The makers of the vaccine, Gamaleya Research Centre, said that the interval may even prolong the effect of the vaccine and won’t interfere with immune response spurred by the vaccine.
The director of Russia’s Gamaleya Research Centre, which developed the Sputnik V vaccine against coronavirus disease (Covid-19), said it is possible to increase the minimum interval between the first and second doses from the previously approved 21 days to three months. Alexander Gintsburg also highlighted that the interval will not affect the immune response spurred by the vaccine and in some cases may even prolong or enhance the effect of the vaccine.
“Regarding the Sputnik V vaccine designed by our Gamaleya Research Centre, we believe it is possible to increase the minimum interval between the first and second vaccine shots from the earlier approved 21 days up to three months. Extending the interval will not affect the vaccine-induced immune response, and, in some cases, will enhance and prolong it,” Ginstburg was quoted as saying in a statement released on Sputnik V’s official website. Gintsburg, however, left the decision to increase the interval of the doses on the respective national regulators.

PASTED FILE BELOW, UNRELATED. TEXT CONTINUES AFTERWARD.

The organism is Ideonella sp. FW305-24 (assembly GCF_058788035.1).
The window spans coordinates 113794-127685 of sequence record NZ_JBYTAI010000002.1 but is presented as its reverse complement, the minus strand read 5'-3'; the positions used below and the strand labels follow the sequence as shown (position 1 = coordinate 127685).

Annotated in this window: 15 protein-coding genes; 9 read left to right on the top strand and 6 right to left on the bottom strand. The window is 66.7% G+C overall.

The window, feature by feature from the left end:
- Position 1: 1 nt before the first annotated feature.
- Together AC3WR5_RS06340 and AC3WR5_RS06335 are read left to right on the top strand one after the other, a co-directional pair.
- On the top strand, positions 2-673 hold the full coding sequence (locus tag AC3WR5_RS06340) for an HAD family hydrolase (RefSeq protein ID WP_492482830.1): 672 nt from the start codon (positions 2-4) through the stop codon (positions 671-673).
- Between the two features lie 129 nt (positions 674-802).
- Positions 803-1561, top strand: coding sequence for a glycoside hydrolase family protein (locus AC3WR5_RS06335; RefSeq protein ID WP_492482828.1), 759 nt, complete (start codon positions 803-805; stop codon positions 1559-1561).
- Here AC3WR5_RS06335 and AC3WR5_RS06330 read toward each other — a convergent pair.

“We also believe that, given the exceptionally high demand for the vaccine among the population, this decision would significantly expedite immunization. We believe that it is up to each national regulator to decide whether to retain the 21-day interval between shots or to extend it to up to 3 months,” Gintsburg added.
The research centre said that the observation was aided by the mass vaccination camps which were continuously testing data on vaccination in Russia as well as other countries. It also cited reports from the Argentine health ministry which had also witnessed results after prolonging the interval between the doses. The South American nation heavily relied on the Sputnik V vaccine as it faced difficulties in getting other vaccines, news agency Reuters reported last week.
Sputnik V was also granted emergency use approval by an expert panel earlier this month. The vaccine will be used along with Covaxin and Covishield to battle the surging Covid-19 cases during the second wave of the pandemic.